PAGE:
• A Sinister Side to TV’s Sex Obsession

    by  • May 30, 2013 • 4 Every Girl, Sex, Sexualization • 0 Comments

    The UK’s Telegraph recently reported concerns raised by Equity, the union representing actors, about actors being asked to strip down for casting sessions due to the increased presence of sexual content and nudity on television.

    As the PTC reported in a 2012 study, nudity on television has increased in the United States by more than 400% in just one year.

    The increased demand for actors and actresses who are willing to bare all for a role has left many vulnerable to abuse. Casting couch horror stories go back to the early days of film, and many young actors and actresses, including Corey Feldman and Thandie Newton, have spoken out about suffering from sexual abuse at the hands of Hollywood’s rich and powerful. But because of TV and film’s increased reliance on sex and nudity, more and more aspiring actors may come to view stripping-down in an audition as normal, even necessary to move ahead in their careers.

    What’s even more troubling is the message such scenes send to young viewers, girls in particular, when more and more teen actresses are being sexualized on screen.

    The real tragedy is that it doesn’t need to be this way. There is little evidence that the increase in sex and nudity on television or in films is being driven by consumer demand. In fact, quite the opposite. A recent story in the Sunday Times reported that more and more sex scenes are being deliberately cut from movie scripts as movie producers have come to realize that such scenes can actually hurt the bottom line.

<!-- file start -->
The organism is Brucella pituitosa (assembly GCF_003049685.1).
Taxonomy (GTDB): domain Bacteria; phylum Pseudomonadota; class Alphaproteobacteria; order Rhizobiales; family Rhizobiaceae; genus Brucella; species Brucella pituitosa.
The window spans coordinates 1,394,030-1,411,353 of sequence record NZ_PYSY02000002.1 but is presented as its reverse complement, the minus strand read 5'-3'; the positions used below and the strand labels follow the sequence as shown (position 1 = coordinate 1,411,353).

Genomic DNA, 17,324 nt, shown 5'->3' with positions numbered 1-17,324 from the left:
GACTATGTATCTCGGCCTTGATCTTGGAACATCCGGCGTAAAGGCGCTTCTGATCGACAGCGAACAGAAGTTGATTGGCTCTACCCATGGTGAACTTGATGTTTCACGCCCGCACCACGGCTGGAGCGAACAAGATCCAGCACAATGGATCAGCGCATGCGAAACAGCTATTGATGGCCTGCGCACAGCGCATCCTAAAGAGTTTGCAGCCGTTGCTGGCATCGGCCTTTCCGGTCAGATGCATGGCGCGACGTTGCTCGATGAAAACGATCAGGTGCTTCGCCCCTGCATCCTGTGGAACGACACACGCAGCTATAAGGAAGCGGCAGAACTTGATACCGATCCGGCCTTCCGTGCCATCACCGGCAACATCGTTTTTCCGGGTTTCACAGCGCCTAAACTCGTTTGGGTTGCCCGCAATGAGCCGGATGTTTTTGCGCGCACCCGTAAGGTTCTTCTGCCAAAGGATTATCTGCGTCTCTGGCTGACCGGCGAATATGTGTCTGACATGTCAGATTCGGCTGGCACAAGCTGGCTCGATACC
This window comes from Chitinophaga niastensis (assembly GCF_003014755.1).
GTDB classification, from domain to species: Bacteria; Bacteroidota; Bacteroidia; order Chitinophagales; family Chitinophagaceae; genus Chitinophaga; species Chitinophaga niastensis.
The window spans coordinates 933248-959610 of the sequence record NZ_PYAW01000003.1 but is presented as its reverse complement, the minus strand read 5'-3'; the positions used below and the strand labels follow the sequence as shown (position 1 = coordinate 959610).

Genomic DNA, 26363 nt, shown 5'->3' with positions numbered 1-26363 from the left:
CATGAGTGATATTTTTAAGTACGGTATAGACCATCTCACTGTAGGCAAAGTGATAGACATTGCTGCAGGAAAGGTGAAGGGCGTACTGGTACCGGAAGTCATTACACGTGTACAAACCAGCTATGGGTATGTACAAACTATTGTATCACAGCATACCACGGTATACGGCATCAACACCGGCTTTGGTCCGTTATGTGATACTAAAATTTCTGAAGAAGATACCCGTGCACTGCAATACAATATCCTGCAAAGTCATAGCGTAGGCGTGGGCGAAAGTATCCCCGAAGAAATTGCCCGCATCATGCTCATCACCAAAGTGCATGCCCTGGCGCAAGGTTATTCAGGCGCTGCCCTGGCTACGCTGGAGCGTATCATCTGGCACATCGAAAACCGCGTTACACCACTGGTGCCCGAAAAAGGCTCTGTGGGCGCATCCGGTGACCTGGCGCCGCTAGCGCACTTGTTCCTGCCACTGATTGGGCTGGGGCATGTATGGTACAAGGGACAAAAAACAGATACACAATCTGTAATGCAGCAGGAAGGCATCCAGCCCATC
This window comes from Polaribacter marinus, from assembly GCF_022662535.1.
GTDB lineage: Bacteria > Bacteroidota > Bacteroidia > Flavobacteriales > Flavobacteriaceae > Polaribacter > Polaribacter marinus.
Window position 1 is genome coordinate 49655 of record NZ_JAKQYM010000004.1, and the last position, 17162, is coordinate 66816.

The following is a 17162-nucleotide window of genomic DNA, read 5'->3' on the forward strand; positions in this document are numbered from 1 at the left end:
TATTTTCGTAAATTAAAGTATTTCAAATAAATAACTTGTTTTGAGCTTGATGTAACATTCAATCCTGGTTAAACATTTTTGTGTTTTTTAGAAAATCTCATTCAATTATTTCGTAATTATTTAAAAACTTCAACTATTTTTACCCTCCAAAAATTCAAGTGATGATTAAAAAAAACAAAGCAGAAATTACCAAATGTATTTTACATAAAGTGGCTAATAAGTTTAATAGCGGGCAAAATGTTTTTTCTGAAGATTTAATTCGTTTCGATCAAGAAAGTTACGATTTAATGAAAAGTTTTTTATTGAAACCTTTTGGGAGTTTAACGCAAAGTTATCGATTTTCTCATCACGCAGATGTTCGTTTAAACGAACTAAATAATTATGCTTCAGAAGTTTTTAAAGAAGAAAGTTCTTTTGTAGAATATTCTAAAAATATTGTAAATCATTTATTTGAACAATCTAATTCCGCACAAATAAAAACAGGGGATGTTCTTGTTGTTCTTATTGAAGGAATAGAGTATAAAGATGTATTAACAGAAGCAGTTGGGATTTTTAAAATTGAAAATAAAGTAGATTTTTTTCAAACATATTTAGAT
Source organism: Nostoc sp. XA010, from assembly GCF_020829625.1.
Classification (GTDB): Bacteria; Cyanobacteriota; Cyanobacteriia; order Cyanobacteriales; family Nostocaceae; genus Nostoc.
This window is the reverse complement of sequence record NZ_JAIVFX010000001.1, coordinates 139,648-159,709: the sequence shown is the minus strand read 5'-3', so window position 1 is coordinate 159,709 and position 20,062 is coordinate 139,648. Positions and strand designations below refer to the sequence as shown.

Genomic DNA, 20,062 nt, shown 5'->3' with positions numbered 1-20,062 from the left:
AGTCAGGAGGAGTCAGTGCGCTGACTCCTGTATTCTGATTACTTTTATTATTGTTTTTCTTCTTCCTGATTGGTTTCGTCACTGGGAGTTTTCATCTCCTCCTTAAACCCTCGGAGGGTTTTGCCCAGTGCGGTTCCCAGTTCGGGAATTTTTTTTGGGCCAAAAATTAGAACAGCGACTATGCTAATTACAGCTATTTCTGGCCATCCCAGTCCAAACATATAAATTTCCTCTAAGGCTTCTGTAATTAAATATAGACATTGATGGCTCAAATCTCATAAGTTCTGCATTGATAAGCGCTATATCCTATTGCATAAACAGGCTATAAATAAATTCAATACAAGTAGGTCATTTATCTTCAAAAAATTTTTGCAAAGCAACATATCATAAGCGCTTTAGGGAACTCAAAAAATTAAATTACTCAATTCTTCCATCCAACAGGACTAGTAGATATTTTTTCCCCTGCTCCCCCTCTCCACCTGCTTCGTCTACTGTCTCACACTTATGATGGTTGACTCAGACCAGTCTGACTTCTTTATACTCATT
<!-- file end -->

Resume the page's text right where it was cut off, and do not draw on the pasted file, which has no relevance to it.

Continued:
But on television, where only six companies control 90% of the media we consume, the networks can afford to push this programming agenda, even if it’s unpopular, as long as they can find sponsors to underwrite it. Only when they feel the financial pressure to change, will the networks stop this troubling trend.

     

     

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    About

    Ms. Henson is a noted expert on entertainment industry trends and the how the impact of entertainment affects children and the American popular culture at large. She also directs the organization’s Advertiser Accountability Campaign, which encourages companies to sponsor family-friendly entertainment. She previously supervised the research and program content analysis operations of the PT and produced a number of groundbreaking PTC studies that document the levels of graphic sex, violence and profanity on television. Some of those reports include: The Ratings Sham I & II, Dying to Entertain, Faith in a Box, The Sour Family Hour, The Blue Tube, and TV Bloodbath. She began her career with the PTC in 1997 as an entertainment analyst, documenting instances of inappropriate content on television. Ms. Henson has appeared on a variety of television shows including Fox News Channel’s The O’Reilly Factor, Your World with Neil Cavuto, The Big Story, CNN Headline News’ ShowBiz Tonight, CNBC’s On the Money, MSNBC’s Scarborough Country, and CBN’s Newswatch. She is a frequent guest on radio talk shows across the country and has been quoted extensively in news sources such asEntertainment Weekly, Time, Newsweek, The Wall Street Journal, The Washington Post, Los Angeles Times, New York Times, USA Today, New York Daily News, Boston Globe, Chicago Tribune, San Francisco Chronicle, Variety, Associated Press, Reuters, and Bloomberg. Ms. Henson is a graduate of the University of Virginia where she received a BA in Government. She resides in Falls Church, Va., with her husband and their son.

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